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A seasoned regulatory and compliance attorney, Carlin brings extensive experience representing financial institutions, fintechs, lenders, payment processors, neobanks, virtual currency companies, and mortgage servicers.

The Department of Labor (DOL) has recently issued a revised Unemployment Insurance Program Letter to clarify how state workforce agencies should deliver unemployment benefits payments to consumers. This new guidance integrates recent Consumer Financial Protection Bureau (CFPB or Bureau) research on so-called “junk fees” and other consumer risks associated with public benefits and prepaid cards.

In this episode of Payments Pros, Carlin McCrory is joined by Nathan Ottinger, president of Georgia Banking Company’s Payments and Technology Banking Group. They delve into the current state of the payments marketplace, characterized by heightened regulatory scrutiny and rapid innovation. Nathan underscores the importance of well-documented risk management strategies for financial institutions and the necessity for businesses to secure proficient legal counsel, particularly in the realm of money transmission.

As discussed here, in March 2023, the California Department of Financial Protection and Innovation (DFPI) proposed new regulations under the California Financing Law that would interpret the definition of “loan” to include “income-based advances” or earned wage access (EWA) products, except those offered by employers. The proposal also sought to require providers of such products to register with the state, and imposed requirements on debt settlement companies and education financing providers.

On April 19, Kansas Governor Laura Kelly signed House Bill (HB) 2560 to regulate earned wage access (EWA) products and services. HB 2560 enacts the Earned Wage Access Services Act that requires EWA providers to be licensed by the state bank commissioner and comply with certain disclosure rules. Kansas follows Nevada, Missouri, and Wisconsin in enacting EWA legislation.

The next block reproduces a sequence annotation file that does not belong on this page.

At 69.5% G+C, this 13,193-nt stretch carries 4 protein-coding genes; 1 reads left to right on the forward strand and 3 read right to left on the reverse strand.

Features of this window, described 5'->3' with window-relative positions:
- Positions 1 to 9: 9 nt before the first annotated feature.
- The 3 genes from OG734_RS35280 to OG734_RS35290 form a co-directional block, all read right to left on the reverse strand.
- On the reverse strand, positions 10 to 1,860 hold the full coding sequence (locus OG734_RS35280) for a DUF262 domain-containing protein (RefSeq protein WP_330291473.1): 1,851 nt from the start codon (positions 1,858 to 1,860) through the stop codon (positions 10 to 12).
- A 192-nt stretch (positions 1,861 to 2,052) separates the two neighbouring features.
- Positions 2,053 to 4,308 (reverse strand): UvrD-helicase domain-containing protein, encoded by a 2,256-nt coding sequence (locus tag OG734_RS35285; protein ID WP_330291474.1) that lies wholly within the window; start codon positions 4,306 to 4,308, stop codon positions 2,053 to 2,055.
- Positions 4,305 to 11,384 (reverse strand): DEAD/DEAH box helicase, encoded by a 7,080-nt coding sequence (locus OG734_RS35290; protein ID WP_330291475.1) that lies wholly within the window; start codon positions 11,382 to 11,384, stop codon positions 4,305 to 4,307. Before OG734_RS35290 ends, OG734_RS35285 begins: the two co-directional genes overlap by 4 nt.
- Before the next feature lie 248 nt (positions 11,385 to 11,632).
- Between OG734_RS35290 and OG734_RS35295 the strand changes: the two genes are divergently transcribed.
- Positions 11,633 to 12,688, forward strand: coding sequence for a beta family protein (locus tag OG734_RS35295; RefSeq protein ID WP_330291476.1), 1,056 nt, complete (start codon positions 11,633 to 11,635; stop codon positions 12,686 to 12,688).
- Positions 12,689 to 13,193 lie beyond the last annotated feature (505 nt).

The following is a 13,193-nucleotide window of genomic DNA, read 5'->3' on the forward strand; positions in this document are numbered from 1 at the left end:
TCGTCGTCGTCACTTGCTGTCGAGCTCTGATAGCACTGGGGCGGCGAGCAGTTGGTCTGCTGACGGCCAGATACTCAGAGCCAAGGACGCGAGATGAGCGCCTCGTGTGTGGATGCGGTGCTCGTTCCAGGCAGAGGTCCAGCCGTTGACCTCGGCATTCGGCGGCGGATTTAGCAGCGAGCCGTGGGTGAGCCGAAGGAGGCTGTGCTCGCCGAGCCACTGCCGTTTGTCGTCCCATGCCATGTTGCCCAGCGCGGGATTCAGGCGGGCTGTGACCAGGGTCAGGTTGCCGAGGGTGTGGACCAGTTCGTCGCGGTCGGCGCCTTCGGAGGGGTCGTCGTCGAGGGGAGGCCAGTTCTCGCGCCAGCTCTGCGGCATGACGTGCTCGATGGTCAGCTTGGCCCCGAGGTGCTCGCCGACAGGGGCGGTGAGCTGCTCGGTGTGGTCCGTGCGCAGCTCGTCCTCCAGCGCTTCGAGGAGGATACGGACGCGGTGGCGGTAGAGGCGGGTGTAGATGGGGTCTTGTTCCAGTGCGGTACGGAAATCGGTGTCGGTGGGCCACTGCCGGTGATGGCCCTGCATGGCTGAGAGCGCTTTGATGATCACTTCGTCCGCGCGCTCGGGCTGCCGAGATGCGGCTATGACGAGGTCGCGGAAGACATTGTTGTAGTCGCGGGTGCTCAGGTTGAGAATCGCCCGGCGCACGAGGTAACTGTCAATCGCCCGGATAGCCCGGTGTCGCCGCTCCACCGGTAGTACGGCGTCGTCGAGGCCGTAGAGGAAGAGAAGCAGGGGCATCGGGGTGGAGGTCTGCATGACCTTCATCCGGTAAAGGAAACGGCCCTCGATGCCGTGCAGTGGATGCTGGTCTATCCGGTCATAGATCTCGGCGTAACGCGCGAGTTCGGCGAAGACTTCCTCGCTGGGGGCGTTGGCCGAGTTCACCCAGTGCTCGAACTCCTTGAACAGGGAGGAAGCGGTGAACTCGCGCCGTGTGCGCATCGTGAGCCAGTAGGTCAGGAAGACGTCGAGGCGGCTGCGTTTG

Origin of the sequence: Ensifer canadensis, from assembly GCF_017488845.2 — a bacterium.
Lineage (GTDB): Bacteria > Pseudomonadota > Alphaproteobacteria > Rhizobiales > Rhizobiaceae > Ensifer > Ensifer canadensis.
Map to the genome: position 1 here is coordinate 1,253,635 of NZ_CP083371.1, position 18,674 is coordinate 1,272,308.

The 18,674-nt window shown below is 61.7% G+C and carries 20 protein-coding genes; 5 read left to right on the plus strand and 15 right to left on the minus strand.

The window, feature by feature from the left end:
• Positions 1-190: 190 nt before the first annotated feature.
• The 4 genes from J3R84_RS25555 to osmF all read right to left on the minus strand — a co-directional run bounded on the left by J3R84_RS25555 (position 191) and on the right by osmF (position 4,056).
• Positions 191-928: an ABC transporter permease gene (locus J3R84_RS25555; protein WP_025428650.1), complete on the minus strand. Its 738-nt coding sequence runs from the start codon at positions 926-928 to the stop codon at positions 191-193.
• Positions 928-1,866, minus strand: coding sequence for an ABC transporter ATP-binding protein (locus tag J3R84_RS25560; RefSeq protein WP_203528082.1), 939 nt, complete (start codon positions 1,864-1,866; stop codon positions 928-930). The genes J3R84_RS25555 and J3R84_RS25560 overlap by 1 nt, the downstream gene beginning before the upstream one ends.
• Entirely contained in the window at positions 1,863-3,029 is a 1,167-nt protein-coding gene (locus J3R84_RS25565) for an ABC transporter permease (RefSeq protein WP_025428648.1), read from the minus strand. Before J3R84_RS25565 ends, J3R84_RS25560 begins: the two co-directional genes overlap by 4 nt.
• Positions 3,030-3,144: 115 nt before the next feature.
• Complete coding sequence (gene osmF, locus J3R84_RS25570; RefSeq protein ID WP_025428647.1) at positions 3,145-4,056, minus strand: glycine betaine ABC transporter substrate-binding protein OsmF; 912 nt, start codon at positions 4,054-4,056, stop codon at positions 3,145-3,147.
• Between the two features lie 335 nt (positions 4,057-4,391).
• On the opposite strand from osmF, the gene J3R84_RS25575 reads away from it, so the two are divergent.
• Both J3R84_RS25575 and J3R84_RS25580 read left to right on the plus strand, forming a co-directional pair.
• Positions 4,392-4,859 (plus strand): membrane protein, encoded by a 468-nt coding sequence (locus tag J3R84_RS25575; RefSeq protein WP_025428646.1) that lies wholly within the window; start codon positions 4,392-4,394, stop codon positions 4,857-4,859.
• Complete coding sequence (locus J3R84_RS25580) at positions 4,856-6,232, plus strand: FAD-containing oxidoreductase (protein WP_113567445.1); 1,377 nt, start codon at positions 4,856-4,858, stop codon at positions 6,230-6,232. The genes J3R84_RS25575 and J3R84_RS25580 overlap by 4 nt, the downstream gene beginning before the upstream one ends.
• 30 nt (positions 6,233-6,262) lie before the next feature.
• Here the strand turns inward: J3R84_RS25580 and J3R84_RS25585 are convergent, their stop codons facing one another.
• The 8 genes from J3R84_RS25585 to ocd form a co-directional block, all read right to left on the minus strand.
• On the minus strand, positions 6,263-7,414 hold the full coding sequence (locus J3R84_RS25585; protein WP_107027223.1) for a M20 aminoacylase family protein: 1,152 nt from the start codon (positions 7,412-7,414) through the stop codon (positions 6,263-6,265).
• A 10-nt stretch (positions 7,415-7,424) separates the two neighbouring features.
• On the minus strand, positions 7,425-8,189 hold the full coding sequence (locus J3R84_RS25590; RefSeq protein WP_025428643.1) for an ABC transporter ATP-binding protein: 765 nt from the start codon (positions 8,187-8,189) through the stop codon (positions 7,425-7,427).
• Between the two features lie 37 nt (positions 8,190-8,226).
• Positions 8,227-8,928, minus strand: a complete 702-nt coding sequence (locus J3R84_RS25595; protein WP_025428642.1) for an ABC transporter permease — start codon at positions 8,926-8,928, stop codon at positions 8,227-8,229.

In this episode of Payments Pros, Carlin and Keith welcome back Jordan Bennett, Nacha’s senior director of network risk management, for a two-part series on the newly approved rules designed to combat credit push fraud. Credit push fraud has been on the rise, and Nacha released a risk management framework to increase awareness and mitigate such frauds.

Yesterday, the Consumer Financial Protection Bureau (CFPB or Bureau) issued a procedural rule streamlining the designation proceedings for nonbank supervision based on a particular entity posing “risks to consumers.” As discussed in “Our Take” below, the changes are designed to encourage nonbanks to volunteer to be supervised, while making it easier for the CFPB to impose supervisory oversight when companies do not consent.

In this episode of Payments Pros, Carlin McCrory is joined by Nick St. John, director of regulatory compliance at America’s Credit Unions, to discuss the Corporate Transparency Act (CTA) and related developments from the Financial Crimes Enforcement Network (FinCEN). Enacted in 2021, the CTA aims to combat the use of anonymous legal entities for money laundering. It mandates that legal entities report their beneficial ownership information to FinCEN, which maintains a database accessible to law enforcement, financial institutions, and other entities that meet specific criteria.

On March 22, a group of 39 states, Puerto Rico, and the District of Columbia (participating states) entered an interim consent order against Sigue Corporation, a licensed money transmitter corporation, ordering it to cease operations due to deteriorating financial conditions. Sigue reported approximately $4.9 million in outstanding liabilities related to regulated money transmission transactions originating in the participating states and New York. The corporation is currently in the process of surrendering its money transmission licenses and winding-down.

Can remittance transfer providers be held liable under the Consumer Financial Protection Act (CFPA) when marketing about the speed and cost of their services? According to a March 27 Circular issued by the Consumer Financial Protection Bureau (CFPB or Bureau), the answer to that question is yes, if the marketing is deceptive. Specifically, according to the CFPB, providers may be liable under the CFPA for deceptive marketing practices if they market: remittance transfers as being delivered within a certain time frame when transfers actually take longer; remittance transfers as “no fee” when in fact the provider charges fees; promotional fees or promotional exchange rates for remittance transfers without sufficiently clarifying when an offer is temporary; and remittance transfers as “free” if they are not in fact free.